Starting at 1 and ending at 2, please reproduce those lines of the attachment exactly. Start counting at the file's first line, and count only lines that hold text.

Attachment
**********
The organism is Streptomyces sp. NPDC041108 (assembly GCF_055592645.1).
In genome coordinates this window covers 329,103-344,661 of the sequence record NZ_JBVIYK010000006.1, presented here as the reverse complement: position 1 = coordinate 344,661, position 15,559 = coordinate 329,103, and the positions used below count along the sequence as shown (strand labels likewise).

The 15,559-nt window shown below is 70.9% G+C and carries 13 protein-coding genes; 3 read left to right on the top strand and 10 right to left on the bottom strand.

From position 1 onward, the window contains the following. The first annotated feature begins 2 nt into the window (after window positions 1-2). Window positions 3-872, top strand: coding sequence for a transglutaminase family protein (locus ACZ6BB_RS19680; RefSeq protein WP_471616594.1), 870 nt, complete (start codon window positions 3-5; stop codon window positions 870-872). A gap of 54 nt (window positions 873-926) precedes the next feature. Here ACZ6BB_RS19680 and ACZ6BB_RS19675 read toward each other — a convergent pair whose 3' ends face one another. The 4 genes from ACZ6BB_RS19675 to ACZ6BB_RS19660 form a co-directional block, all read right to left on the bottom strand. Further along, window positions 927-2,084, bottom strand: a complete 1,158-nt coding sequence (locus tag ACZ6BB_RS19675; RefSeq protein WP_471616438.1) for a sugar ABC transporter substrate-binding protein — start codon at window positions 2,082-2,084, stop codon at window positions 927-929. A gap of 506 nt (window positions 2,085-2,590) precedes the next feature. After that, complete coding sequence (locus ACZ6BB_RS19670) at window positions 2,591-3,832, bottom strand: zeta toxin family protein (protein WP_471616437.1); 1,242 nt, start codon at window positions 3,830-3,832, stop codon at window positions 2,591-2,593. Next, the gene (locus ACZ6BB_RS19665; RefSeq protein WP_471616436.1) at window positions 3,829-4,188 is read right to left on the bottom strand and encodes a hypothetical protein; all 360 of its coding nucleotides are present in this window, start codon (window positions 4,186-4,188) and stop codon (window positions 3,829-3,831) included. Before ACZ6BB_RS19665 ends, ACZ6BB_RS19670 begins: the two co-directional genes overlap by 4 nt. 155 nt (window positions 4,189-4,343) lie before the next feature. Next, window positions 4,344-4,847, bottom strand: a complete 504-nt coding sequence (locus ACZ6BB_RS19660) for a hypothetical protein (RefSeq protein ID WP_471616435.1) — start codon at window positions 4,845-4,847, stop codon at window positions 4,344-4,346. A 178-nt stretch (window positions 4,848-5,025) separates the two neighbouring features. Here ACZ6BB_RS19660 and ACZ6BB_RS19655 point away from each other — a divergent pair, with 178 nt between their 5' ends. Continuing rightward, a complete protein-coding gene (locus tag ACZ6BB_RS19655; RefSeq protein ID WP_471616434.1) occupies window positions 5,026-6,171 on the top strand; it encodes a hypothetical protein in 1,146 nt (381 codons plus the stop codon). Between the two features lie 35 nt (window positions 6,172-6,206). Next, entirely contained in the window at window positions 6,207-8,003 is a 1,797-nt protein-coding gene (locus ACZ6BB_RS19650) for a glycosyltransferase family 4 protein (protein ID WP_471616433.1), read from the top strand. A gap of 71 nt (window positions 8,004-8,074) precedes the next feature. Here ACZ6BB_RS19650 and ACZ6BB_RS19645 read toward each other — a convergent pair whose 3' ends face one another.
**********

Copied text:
The organism is Streptomyces sp. NPDC041108 (assembly GCF_055592645.1).
In genome coordinates this window covers 329,103-344,661 of the sequence record NZ_JBVIYK010000006.1, presented here as the reverse complement: position 1 = coordinate 344,661, position 15,559 = coordinate 329,103, and the positions used below count along the sequence as shown (strand labels likewise).